As winter really begins, pet pawrents can worry about their fluffy loved one getting cold in the fureezing weather. Our kitty Boo loves to snuggle up in soft blankets when the mercury plummets, but what if you and your pet will be out in the elements or exposed to cold temperatures for a long time? Whether your cat or dog needs a jumper or jacket depends on what type of fur it has.

Double coated dogs have two layers of fur: short, woolly hairs make up the undercoat, with longer hairs forming the guard layer on top. If your pooch’s shedding is the stuff of hair-raising legends, it’s likely you’ve got a double coated dog. These canines are designed to do well in cold weather and are unlikely to need any extra help keeping warm. Double coated dog breeds include Alaskan Huskies, Golden Retrievers, Shibu Inus, Labradors, Miniature Schnauzers, and Pomeranians.

Single coated dogs don’t have that dense bottom layer and just have a single top layer of fur. Their hair has a longer growth cycle so appears to shed less. These pooches are less protected from the elements, so they need additional layers when the temperature drops. Single coated dog breeds include Chihuahuas, Poodles, Maltese, Greyhounds, Whippets, and Soft Coated Wheaten Terriers.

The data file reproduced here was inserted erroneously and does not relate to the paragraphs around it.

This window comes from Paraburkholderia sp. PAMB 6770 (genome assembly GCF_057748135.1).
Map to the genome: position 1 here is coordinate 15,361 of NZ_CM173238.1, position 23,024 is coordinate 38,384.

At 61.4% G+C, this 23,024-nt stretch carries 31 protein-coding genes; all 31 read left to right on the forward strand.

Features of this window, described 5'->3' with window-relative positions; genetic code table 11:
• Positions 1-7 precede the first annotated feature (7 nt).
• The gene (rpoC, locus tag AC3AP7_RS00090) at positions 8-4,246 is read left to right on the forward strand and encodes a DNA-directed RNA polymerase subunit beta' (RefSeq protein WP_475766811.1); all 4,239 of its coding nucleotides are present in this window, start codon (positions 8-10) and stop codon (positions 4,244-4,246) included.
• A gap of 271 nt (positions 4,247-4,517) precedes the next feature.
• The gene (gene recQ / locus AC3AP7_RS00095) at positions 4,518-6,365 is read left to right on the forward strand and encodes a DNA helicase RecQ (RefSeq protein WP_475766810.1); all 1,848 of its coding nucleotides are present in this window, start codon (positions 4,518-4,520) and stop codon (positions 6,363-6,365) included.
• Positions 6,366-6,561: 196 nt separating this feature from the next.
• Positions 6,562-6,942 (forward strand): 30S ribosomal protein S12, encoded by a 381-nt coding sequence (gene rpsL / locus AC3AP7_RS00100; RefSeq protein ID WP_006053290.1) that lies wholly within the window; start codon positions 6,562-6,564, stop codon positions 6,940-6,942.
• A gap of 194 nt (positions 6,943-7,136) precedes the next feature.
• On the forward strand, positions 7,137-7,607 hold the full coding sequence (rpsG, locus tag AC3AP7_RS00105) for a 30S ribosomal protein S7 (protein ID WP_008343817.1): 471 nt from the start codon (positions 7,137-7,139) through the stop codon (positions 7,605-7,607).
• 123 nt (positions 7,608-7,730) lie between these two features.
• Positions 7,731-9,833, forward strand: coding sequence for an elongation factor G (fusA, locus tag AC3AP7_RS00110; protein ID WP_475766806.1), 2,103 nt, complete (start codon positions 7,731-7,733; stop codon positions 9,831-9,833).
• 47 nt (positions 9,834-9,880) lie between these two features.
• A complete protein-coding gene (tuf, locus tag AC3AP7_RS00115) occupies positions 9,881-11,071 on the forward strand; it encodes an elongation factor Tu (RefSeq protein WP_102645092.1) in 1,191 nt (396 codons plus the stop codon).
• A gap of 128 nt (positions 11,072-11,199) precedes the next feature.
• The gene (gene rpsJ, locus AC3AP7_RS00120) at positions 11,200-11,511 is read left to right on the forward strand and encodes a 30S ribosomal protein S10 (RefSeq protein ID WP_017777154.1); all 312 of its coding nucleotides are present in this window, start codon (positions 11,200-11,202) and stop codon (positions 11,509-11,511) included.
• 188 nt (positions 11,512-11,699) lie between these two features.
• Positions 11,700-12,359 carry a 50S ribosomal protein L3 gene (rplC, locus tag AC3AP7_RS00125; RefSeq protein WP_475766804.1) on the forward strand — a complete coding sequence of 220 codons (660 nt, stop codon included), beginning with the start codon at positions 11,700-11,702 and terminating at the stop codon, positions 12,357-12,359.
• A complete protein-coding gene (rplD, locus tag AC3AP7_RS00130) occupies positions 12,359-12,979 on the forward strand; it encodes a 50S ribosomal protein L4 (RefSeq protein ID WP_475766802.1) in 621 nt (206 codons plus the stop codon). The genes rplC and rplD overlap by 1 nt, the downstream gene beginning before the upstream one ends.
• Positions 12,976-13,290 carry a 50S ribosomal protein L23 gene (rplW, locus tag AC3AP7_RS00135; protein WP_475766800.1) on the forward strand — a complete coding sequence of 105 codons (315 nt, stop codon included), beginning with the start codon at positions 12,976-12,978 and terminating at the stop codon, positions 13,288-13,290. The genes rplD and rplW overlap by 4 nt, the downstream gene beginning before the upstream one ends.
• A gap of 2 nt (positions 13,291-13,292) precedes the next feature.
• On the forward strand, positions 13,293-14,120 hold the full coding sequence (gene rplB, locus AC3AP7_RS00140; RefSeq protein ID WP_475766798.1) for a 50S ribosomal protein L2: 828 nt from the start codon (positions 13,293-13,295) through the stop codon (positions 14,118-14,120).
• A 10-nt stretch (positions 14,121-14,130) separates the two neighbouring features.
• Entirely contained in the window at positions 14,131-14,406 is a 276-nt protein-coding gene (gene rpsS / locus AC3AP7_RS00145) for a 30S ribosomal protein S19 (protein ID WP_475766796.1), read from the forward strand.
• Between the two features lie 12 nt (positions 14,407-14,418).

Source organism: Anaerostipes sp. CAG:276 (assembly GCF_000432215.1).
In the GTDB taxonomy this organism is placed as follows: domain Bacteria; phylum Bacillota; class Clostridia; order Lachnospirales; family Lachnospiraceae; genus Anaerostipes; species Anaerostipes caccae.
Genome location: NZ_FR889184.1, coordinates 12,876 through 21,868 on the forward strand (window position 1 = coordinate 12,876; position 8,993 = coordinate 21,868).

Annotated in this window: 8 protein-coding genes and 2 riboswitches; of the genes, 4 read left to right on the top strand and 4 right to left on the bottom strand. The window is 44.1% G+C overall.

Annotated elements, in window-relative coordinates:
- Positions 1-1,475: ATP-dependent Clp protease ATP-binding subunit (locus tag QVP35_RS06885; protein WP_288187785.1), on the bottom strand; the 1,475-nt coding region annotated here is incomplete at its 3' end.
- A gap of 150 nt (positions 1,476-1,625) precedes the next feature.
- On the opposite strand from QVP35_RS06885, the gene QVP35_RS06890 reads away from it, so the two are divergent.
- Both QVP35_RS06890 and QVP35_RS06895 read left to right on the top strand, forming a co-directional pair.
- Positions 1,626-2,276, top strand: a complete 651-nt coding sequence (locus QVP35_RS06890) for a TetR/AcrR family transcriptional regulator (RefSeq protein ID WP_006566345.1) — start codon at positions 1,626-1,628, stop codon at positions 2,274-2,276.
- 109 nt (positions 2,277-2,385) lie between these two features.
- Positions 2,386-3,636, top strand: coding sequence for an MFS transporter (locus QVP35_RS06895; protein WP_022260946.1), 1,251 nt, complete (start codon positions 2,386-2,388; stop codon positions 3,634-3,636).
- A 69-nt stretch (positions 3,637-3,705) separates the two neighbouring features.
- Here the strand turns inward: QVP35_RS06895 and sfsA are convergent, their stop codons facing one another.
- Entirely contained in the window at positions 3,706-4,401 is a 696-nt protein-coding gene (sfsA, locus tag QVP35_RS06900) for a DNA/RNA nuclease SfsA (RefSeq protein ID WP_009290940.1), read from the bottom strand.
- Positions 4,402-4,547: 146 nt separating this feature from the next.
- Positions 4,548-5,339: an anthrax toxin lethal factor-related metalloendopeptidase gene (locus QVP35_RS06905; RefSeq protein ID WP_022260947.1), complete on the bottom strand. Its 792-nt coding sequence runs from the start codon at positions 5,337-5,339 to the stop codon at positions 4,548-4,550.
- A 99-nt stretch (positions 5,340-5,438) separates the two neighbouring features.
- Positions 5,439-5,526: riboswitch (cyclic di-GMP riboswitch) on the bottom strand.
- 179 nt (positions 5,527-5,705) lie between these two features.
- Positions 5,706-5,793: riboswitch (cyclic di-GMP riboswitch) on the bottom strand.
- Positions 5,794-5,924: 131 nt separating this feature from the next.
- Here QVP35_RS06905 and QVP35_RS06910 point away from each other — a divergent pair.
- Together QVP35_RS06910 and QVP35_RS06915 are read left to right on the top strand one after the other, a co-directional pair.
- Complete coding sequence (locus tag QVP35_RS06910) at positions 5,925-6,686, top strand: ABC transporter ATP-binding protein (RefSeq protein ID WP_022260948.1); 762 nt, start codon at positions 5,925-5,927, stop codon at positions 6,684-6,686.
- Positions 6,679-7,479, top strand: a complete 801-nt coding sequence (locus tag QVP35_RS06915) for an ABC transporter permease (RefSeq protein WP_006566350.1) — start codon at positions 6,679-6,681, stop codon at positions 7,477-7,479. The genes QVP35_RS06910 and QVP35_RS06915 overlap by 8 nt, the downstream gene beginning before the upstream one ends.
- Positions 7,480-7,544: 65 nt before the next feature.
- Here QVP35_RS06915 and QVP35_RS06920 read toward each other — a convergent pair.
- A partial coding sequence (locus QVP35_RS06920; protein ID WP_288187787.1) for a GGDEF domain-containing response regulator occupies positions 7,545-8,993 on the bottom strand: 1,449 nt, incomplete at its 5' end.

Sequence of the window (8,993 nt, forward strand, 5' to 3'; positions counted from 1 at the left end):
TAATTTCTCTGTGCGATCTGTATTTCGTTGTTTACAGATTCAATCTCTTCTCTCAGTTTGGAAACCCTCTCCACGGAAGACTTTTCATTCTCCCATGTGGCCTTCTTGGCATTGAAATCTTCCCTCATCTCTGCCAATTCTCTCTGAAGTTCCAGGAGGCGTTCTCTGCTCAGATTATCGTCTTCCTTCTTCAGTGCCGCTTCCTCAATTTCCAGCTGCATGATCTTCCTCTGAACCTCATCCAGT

As well as considering coat type, a jacket or jumper is recommended if your canine is:

  • Very small like a toy terrier.
  • Slender like a Whippet.
  • Recovering from an injury or illness.
  • A playful puppy or elderly daring dog.
  • Going to be out in temperatures below freezing.
  • Likely to spend long periods of time in the cold.

Trust cats to try and one-up dogs: kitties can be single, double, or triple coated, including Turkish Angoras, Persians, and Siberians respectively. But should cats wear clothes in winter? Vets usually don’t recommend putting any cats in clothing to keep warm unless they have been shaved for health or grooming purposes or if they are permanently hairless like the iconic Sphynx. Even then, that’s only if you’ll be in particularly c-c-c-cold conditions, and your hair-free feline might still refuse to wear it. In this case, nice warm spots in front of radiators and plenty of dry, clean blankets will be fine.